Nobel Prize in physics awarded to scientists whose work warned the world of climate change

- Advertisement -

According to a news release from the Royal Swedish Academy of Sciences, 90-year-old Manabe and 89-year-old Hasselmann were jointly honored for “physical modeling of Earth’s climate, quantifying variability and predicting global warming”. Was.

- Advertisement -

Both men did pioneering work in the 1960s and 1970s in what seemed an early alarm over man-made climate change.

The Italian physicist Paris, 73, claimed the other half of the prize for “discovering the interplay of disorder and fluctuations in physical systems from atomic to planetary scales”.


The trio were announced as winners at a news conference in Stockholm, Sweden on Tuesday.

Manabe’s work in the 1960s demonstrated how increased levels of carbon dioxide in the atmosphere increased Earth’s temperature. In doing so, they “laid the foundation for the development of current climate models,” the Royal Swedish Academy of Sciences said in a statement.

- Advertisement -

A decade later, Hasselman created “a model that ties weather and climate together.”

Nobel committee chairman Thor-Hans Hansen said: “It’s a physics prize. And what we’re saying is that the modeling of climate is solidly based on physical theory.”

Paris’ discoveries, meanwhile, “make it possible to understand and describe many different and apparently completely random complex materials and phenomena.” This is true not only for physics but also for other fields such as mathematics, biology, neuroscience and machine learning, the academy said.

The committee’s decision to recognize pioneering work on climate change comes weeks ahead of world leaders meeting at COP26, an important summit in the United Kingdom.

Paris, a professor at Sapienza University in Rome, acknowledged the timeliness of the award, speaking to reporters after the announcement. He added that it is “urgent that we take a very strong position, and we move at a very rapid pace,” adding: “It is clear that for generations to come, we have to act very fast right now. “

Michael Moloney, CEO of the American Institute of Physics, told Granthshala: “I can’t say that the Nobel Prize committee had a political message, but what it clearly shows is that [the] Earth system science model on which we understand trajectories and predictions for our planet’s climate [are] Sound, solid science.”

Soukuro Manabe, Klaus Haselmann and Giorgio Perisic

“Together [the new laureates] has laid the foundation for our knowledge of Earth’s climate and how humanity affects it, as well as revolutionized the theory of disordered material and random processes,” said a senior citation analyst at the research company Clarivets Institute for Scientific Information. David Pendlebury said.

first deep count

Manabe, a senior meteorologist at Princeton University’s Program in Atmospheric and Oceanic Sciences, harnessed the computing power of early computers and applied it to the climate. In the late 1960s, his climate circulation model was on a computer that occupied an entire room and only There was half a megabyte of memory. After hundreds of hours of testing, the model showed that carbon dioxide had a clear effect – when carbon dioxide levels doubled, global temperatures rose by more than 2 degrees Celsius.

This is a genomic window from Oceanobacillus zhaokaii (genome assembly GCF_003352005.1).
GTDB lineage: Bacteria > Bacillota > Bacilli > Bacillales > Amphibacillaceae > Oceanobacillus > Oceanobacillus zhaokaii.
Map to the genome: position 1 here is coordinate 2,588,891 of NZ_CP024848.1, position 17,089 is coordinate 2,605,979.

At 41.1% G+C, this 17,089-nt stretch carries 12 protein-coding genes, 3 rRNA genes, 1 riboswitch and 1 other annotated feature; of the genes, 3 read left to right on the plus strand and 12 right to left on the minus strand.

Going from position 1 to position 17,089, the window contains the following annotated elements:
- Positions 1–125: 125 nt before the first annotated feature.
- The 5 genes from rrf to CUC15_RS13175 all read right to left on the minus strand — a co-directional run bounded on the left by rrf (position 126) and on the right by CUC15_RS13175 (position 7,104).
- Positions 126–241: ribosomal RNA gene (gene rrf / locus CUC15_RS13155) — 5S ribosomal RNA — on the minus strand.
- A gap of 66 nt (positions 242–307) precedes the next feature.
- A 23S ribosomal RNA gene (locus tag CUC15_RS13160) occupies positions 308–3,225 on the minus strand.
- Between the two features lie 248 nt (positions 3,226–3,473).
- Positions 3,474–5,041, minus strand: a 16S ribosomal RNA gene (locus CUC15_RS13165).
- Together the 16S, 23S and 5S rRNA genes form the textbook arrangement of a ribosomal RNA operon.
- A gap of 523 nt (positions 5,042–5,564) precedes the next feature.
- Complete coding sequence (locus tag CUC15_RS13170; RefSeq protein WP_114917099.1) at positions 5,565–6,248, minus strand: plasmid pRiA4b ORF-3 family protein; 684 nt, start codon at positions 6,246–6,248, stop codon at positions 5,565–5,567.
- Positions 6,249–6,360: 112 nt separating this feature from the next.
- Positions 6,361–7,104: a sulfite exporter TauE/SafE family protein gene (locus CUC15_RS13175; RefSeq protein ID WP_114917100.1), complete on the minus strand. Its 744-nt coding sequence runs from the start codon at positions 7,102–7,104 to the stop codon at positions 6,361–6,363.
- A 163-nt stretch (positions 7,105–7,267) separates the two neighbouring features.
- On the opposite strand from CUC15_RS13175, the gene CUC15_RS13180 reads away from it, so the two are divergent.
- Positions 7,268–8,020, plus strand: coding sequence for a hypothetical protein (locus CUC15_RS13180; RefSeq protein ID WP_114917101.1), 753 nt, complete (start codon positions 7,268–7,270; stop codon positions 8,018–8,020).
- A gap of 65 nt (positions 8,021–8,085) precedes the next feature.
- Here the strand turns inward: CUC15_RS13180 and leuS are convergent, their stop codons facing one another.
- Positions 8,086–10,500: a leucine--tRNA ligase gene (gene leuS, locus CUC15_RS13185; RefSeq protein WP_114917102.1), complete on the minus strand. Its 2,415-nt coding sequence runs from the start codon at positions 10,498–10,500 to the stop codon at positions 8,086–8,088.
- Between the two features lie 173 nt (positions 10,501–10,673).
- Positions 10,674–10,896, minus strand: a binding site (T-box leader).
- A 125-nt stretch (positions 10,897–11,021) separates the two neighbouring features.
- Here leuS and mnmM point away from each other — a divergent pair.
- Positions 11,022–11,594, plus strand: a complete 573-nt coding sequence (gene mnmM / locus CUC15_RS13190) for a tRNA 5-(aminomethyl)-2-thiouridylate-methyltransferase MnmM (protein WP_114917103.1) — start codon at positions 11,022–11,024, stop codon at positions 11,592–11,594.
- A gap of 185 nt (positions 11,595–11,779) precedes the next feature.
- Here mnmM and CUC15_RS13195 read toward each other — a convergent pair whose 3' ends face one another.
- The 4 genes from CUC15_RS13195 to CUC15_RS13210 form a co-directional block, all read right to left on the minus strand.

“He was the first scientist to make completely reliable calculations,” said Gunnar Ingelmann, secretary of the Nobel Physics Committee. Today, nearly every climate model relies on unprecedented research conducted by Manabe, he said.

In 1980, Professor Hasselmann, from the Max Planck Institute for Meteorology in Hamburg, Germany, was able to answer the question of why climate models can be reliable even when the weather is variable and chaotic. In addition, he developed methods to identify the impact of mankind on global temperature.

Paris’ work was more esoteric but no less important, Moloney said. He was honored for his work investigating the changing landscape of physical states, including even simple things like glass.

“Paris’s work really helped us understand that at that fundamental molecular level … the properties of systems that we observe around us,” Moloney said.

What ties the three prize winners’ work, he said, is that it describes the characteristics of the smallest and fundamental components of the natural world to explain large and complex phenomena.

The winners will receive 10 million Swedish kronor ($1.1 million), of which one half will go to Manabe and Hasselmann jointly and the other half to Paris.

David Julius and Ardem Patapoutian were awarded the Nobel Prize in Medicine on Monday for discovering the receptors for temperature and touch.


Credit :

- Advertisement -
Mail Us For  DMCA / Credit  Notice

Recent Articles

Stay on top - Get the daily news in your inbox

Related Stories